Check Point Slumps Most in Nine Years as Europe Cuts Billings

Check Point Software Technologies Ltd., the world’s second-largest security networks maker, tumbled the most since 2003 in New York on concern revenue growth will slacken after third-quarter billings fell.

Check Point, based in Tel Aviv, sank 13 percent to $41.40 by 11:37 a.m. in New York, leading declines on the Bloomberg Israel-US Equity Index of the most-traded Israeli companies in the U.S. Shares are down 21 percent this year, poised for the biggest annual slump since 2002.

Third-quarter billings dropped 1 percent in the third quarter because of falling demand in Europe, according to Nomura Holdings Inc. and FBN Securities Inc. More competition from Santa Clara, California-based Palo Alto Networks Inc., is also taking away market share from the company, Nomura and FBN said.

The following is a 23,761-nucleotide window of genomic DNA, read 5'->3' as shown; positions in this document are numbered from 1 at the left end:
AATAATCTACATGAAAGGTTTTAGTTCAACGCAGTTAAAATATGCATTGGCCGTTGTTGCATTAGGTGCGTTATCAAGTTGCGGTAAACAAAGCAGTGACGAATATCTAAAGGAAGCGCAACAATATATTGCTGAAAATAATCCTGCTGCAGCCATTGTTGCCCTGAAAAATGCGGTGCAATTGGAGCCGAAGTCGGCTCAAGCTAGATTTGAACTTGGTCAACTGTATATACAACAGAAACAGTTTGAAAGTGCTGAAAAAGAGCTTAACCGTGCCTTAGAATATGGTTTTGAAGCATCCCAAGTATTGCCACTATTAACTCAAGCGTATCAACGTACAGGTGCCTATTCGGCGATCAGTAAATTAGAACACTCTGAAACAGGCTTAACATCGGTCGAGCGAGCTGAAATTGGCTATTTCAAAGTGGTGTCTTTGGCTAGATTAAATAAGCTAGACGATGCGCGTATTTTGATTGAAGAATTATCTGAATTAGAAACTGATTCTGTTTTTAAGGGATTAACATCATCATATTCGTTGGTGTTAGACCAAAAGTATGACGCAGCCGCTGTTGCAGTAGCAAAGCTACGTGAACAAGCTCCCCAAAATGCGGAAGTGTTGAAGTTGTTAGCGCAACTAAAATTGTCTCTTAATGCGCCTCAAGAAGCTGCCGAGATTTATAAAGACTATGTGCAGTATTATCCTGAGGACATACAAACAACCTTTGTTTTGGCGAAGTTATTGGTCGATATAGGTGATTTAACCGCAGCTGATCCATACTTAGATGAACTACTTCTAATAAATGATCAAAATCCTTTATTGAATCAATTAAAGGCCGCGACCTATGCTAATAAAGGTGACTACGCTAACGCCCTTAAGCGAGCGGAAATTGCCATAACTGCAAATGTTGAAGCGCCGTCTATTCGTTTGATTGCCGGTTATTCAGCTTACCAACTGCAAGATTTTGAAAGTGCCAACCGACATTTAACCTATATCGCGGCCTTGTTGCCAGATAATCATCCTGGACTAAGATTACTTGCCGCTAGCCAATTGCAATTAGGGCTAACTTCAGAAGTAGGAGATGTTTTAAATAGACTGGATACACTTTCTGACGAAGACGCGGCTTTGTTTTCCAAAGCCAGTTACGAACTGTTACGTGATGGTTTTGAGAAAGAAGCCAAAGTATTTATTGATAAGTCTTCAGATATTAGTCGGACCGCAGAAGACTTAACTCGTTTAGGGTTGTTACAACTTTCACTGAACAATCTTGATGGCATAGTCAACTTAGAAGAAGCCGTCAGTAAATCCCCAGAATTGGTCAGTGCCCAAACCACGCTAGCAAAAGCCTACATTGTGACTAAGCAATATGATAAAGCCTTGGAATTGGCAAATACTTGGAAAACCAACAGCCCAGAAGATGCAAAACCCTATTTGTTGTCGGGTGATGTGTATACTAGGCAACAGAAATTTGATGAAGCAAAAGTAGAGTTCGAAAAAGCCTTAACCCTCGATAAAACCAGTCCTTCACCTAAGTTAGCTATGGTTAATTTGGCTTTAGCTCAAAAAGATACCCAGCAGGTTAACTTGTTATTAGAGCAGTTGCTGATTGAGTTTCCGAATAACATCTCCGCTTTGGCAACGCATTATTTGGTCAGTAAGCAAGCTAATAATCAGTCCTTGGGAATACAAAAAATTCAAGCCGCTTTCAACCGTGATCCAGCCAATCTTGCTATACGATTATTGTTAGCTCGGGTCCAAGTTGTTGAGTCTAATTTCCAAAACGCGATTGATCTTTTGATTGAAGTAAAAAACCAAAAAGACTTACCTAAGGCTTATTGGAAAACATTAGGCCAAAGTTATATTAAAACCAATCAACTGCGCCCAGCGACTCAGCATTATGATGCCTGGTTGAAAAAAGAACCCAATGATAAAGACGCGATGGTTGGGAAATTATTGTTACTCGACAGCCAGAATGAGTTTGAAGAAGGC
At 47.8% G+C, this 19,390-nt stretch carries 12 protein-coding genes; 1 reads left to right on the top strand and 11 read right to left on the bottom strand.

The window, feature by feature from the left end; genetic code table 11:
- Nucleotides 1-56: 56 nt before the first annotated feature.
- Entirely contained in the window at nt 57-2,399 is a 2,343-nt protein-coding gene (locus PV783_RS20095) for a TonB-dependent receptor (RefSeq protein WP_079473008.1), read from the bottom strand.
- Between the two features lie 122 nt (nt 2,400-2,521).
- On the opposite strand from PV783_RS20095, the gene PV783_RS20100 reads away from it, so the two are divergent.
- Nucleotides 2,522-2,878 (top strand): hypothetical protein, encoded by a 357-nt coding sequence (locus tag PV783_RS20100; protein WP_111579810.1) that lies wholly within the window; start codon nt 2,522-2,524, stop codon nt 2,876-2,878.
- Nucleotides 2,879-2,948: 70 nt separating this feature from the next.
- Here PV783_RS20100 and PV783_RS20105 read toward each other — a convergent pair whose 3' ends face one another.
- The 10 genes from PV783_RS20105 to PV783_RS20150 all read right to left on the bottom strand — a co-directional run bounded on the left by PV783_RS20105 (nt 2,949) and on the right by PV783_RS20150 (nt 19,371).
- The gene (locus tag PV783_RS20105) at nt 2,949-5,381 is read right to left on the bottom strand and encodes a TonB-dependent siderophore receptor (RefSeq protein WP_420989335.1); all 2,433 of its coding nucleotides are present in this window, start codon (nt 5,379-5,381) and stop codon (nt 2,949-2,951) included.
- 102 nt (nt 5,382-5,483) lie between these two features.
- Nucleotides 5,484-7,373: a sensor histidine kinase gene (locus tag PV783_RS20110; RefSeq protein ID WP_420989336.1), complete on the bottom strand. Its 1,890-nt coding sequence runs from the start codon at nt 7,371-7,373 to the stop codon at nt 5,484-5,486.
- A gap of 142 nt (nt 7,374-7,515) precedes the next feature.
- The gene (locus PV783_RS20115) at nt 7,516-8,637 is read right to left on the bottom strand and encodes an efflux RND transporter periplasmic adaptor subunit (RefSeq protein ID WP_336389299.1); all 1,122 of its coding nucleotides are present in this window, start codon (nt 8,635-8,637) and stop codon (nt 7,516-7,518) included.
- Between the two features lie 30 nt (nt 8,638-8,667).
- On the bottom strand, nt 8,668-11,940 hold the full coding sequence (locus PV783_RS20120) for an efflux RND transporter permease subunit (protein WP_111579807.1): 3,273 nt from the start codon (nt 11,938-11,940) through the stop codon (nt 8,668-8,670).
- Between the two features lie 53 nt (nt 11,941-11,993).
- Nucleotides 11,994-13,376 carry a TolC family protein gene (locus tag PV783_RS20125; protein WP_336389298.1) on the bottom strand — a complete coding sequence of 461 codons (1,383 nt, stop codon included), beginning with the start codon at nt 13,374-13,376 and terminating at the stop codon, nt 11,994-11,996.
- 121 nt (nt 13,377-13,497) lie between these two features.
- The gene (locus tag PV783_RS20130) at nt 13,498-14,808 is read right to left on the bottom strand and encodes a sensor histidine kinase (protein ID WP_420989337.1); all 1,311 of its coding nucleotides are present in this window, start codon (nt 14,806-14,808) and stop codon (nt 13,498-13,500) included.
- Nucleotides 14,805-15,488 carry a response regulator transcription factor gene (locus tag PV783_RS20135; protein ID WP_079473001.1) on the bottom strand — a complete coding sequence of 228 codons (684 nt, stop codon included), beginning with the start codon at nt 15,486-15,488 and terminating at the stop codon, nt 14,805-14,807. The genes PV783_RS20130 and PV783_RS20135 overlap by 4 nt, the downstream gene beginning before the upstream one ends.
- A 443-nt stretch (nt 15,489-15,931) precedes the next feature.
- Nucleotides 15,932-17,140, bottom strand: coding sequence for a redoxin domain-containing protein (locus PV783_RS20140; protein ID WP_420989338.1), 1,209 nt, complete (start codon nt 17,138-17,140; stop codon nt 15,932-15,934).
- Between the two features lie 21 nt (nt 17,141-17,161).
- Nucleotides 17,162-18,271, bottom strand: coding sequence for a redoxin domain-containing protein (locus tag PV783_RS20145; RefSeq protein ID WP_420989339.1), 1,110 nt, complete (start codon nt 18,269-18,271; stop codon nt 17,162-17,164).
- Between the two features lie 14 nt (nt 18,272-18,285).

“The billings number looked quite weak,” Richard Sherlund, an analyst at Nomura Holdings said by phone in New York today. “Europe was a big part of it and Palo Alto has been taking away sales opportunities.”

Sales for the three months ended September rose 7.8 percent to $332 million, according to an e-mailed statement today. Check Point forecast fourth-quarter revenue of $355 million to $387 million, which compares with the $382 million average estimate of 27 analysts surveyed by Bloomberg.


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